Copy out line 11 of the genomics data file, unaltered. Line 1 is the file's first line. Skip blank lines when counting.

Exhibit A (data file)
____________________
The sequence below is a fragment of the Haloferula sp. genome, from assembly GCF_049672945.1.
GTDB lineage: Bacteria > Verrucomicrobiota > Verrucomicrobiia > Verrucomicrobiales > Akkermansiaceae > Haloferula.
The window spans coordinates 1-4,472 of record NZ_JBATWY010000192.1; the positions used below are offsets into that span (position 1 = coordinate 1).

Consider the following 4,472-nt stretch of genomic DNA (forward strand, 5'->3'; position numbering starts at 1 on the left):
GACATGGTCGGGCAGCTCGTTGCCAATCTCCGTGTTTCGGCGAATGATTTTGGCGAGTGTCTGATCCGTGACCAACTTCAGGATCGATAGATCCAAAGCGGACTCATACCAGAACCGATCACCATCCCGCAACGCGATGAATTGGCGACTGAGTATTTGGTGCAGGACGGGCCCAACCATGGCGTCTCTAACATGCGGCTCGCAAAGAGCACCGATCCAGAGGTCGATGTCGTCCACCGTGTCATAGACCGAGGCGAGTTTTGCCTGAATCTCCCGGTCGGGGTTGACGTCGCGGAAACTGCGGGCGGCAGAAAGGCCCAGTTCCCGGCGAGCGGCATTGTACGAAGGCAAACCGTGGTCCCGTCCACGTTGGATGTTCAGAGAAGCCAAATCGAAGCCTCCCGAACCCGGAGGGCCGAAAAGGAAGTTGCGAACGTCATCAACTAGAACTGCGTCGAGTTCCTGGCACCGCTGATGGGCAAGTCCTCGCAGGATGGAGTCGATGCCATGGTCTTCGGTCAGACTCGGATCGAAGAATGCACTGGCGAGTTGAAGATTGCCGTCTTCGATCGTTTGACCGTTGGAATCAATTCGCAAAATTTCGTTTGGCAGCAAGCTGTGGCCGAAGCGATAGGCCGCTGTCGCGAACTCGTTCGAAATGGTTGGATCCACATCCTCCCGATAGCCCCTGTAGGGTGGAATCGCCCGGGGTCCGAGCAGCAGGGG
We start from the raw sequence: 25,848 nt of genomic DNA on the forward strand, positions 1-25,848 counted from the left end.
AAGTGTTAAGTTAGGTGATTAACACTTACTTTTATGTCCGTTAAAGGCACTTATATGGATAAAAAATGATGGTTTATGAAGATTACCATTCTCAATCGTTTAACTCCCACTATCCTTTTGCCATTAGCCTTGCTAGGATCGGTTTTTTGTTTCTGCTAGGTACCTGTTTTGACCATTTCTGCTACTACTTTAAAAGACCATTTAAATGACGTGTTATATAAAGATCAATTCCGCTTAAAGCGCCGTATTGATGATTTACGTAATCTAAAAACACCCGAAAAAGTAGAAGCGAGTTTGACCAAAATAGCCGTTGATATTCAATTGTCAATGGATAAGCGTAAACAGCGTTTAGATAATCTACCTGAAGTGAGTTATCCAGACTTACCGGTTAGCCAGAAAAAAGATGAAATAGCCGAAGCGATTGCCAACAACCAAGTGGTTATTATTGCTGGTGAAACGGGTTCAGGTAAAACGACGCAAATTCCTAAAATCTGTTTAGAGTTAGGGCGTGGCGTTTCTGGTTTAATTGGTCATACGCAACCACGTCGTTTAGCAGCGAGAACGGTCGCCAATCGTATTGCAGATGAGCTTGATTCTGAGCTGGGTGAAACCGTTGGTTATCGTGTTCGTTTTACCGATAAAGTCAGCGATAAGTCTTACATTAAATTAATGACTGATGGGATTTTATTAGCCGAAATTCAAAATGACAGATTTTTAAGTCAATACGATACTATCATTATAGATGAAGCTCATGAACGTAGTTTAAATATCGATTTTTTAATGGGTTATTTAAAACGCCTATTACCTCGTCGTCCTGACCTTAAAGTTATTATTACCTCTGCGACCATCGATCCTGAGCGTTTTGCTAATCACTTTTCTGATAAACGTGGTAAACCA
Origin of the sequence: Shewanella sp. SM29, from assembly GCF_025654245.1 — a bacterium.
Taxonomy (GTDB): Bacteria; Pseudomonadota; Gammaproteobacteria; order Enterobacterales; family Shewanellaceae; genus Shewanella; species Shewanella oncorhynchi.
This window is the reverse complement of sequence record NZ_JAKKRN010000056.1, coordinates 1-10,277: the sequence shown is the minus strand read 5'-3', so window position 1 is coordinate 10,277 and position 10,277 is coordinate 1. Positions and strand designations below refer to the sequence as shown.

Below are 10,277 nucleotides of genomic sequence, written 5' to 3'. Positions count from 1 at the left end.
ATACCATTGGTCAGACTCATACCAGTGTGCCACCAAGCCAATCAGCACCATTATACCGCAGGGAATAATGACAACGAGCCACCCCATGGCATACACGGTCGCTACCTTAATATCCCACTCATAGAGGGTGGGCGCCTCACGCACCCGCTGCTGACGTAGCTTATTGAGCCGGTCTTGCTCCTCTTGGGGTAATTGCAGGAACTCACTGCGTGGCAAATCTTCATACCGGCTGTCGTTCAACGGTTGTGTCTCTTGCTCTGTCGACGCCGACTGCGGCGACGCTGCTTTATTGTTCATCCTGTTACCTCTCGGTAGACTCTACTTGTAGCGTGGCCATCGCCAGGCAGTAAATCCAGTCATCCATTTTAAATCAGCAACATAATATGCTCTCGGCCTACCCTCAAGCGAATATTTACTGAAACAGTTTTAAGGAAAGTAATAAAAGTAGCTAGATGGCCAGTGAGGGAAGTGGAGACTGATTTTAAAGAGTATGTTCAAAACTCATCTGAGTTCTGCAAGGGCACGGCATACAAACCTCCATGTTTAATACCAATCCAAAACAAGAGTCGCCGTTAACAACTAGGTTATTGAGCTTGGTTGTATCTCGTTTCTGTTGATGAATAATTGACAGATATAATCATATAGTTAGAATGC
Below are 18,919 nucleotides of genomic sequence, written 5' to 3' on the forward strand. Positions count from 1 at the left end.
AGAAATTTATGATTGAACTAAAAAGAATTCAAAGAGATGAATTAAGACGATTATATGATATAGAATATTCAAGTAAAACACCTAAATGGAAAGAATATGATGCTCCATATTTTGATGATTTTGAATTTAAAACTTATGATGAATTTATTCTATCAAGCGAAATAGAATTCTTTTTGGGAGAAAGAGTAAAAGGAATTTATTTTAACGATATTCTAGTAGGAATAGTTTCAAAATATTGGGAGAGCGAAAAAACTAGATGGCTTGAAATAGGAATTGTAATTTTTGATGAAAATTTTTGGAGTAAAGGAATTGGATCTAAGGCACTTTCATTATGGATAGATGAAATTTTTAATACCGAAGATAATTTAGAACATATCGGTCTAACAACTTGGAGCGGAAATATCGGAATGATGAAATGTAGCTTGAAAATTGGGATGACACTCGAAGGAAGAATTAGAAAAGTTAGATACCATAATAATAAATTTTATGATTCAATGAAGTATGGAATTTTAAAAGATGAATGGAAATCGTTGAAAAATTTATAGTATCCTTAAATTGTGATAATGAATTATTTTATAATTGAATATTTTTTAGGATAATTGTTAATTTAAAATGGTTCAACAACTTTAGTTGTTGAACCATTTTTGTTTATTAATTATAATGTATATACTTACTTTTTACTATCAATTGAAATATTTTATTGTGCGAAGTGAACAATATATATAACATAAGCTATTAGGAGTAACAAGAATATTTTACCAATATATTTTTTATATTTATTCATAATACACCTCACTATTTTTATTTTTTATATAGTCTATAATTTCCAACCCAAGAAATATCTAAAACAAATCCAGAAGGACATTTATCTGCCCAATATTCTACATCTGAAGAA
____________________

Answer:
Below are 10,277 nucleotides of genomic sequence, written 5' to 3'. Positions count from 1 at the left end.